Jessica’s Postscript:

At a Break in Rehearsal for Merchant of Venice:
A Dramatic Work

by Evelyn Hooven (January 2020)

Young Girl With Peonies, Alexej von Jawlensky, 1909




A Note: The actress speaks sometimes through the role in which she has been cast, and at other times as an artist who knows her script and is exploring. Occasionally these factors converge.



Rehearsals will resume tomorrow. This break has not been easy. Seth is such a good director, I’d hate to disappoint him. “We need more life, not, as you know, through tricks or gimmicks. Of the many recent productions, let ours ring the truest.”


He liked my Ophelia and also, when we did The Seagull, my Nina. I remember with Nina feeling a new burst of energy when I rediscovered her: no longer the country girl daydreaming about actors and writers in the great world out there. I could find what she was doing, what she had: no charmed celebrity, something lesser, even shabby, but there’s a force she generates out of nowhere for her actual life—new found daring and competence. There are roles in regional theatres, parallel train schedules for the world she now inhabits. Without the ardor and shine of daydream, she summons daily courage—no self-pity. Now she can claim her life.


Later that season I would rediscover in Ophelia’s activities an energy she gathers through necessity and drastic solitude: she puts together from her pastoral habitat botanical remedies suited to their recipients, extending her version of hospitality as far as the court of Elsinore itself. Here, your majesty, these are for you and, here, along with these, is advice for their use.


For Ophelia and Nina both, there was life newly perceived, not yet lived through, that strangeness, freshness.


Next to them Jessica feels—as of now—almost dimensionless. As Jessica I’m confined to nearly a prisoner in my sombre father’s ghetto. I want out. I want to be a contemporary young lady, somewhat well turned out, if possible. I’ve fallen in love with a young gentleman who loves me. We’ll elope. My father’s absence for even a few hours, with keys he leaves with me, will provide the means. That’s most of what I know. I’m aware there are dimensions I don’t yet see.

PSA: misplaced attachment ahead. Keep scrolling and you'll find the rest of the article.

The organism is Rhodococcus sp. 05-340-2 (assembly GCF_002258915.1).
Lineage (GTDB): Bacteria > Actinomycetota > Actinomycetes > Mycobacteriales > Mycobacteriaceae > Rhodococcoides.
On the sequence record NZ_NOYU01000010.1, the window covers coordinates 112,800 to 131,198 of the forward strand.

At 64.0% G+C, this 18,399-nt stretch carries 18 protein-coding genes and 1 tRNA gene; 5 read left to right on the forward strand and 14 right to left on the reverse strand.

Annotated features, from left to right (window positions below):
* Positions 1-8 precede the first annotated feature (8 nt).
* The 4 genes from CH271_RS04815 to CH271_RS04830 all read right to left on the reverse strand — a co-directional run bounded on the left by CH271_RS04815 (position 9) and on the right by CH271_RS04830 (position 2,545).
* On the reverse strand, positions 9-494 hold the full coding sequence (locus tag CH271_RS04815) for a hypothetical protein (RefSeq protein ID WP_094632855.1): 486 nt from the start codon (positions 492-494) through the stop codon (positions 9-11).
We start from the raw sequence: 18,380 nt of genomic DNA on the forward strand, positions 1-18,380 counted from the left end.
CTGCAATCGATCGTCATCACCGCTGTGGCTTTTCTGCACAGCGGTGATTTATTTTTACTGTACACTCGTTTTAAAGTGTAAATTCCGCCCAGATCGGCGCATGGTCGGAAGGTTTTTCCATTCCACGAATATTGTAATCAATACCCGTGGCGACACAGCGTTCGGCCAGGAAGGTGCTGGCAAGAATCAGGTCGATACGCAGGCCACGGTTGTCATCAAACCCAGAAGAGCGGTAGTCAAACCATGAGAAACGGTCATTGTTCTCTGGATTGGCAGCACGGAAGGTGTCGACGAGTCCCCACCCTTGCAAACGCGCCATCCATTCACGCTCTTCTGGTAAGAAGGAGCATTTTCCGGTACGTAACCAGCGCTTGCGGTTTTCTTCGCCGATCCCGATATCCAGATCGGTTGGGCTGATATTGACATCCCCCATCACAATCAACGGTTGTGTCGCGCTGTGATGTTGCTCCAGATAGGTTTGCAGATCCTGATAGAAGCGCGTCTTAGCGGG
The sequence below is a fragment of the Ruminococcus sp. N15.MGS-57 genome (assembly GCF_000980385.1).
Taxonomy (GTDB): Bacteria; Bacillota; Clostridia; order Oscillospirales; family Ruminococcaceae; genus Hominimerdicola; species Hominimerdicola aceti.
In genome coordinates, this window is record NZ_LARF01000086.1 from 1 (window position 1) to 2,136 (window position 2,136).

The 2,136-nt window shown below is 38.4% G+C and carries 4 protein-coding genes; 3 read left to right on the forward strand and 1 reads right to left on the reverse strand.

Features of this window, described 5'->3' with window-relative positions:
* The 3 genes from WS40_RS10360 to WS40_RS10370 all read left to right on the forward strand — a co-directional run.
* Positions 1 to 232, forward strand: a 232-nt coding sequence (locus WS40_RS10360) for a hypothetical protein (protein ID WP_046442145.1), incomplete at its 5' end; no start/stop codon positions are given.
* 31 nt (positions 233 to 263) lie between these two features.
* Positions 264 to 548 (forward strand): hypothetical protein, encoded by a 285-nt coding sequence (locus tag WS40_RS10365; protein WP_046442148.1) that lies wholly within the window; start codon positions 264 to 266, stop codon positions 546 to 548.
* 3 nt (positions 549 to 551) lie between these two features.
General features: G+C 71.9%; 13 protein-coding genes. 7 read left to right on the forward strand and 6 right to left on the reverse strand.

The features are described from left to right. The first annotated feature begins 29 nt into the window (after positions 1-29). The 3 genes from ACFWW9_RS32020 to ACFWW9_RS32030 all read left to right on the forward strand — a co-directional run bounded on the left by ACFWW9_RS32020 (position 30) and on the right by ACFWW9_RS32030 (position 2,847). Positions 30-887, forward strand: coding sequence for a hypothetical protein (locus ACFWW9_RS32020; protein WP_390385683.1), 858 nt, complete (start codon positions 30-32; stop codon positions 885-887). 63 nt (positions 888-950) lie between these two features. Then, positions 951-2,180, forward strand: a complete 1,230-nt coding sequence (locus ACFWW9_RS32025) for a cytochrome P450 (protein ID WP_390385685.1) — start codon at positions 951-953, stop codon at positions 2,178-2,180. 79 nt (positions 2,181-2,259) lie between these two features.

Seth did suggest for each of us some improvisation as a focus. For me—the bond and deed of gift. It’s not like Seth to be deliberately enigmatic, so I was puzzled. The bond? I’m not even in the courtroom when Shylock makes his case. Seth’s reply was “Are you sure?” As for the deed of gift announced a few lines before the end, though I’m on stage with the others, I have, through that last scene, no lines. “Lines are not the only way towards your performance. Try a kind of actor’s journal, your own version of a postscript.”


I’m trying not to get lost . . .  


When Lorenzo and I elope, I am disguised in male attire as his torchbearer. We journey by gondola amid music and other varied masquerades this festival night.


When I finally have a chance to empty my pockets of their hasty treasures, I recognize among ducats and jewels my dead mother’s ring—her gift, I recall, to my father when they were young.


Was Shylock ever young? He was. And someone loved him, gave him her special token.


Though I’m startled to see my father’s turquoise, best keepsake, I trade it for a monkey. I’m running away from home. Let the older generation take care of itself, without asking what if it can’t.


In a personal ceremony, swift and thoughtless, I try to sever continuity with my forbears. Or is this a private rite of passage into a world where you can do anything to Shylock—kick, trip, spit, jeer—is this my form of unseemly mimicry?


But we are newlyweds, in unaccustomed spendthrift frivolity—prudence, like awareness itself, locked away.


When we arrive penniless in Belmont, I partly expect reprisal. No such thing. Portia must leave on urgent business for Venice. She invites us to be surrogate Lord and Lady of her house.


What ensues is an enchanting protection, a gilded safety. Here in Belmont, though, brief afternoon rests meant to restore bring me disquieting dreams. I seem to re-live my running away.


My father returns to his house. He has been robbed and abandoned by his only child. When he looks for support he is jeered in the streets.


In Belmont, my bridegroom and I evoke the lives of legendary lovers, their dangers and losses recede amid our distant music, “. . . In such a night . . .”


The enchanting leisure soon will end, but not until, through my playful expansiveness, companioned and protected, my father’s mirthless attempt at sociability in a frivolous world reveals itself further.


To my own contrite regret, through memories and disquieting, haunting dreams, I begin to see, as though for the first time, the circumscribed domain, unlived life: the merry bond is a despised stranger’s maladroit distortion of play.


The bizarre forfeiture provides a corporal power recognized by law. It will become a bastion of defense in a dismissive, isolating world, an obsession and sole companion. Shylock’s intractability will dwindle into the realm of caprice—like an aversion to bagpipes or a gaping pig. The forfeiture will become a sombre menacing device unmediated by provision for a surgeon’s remedy.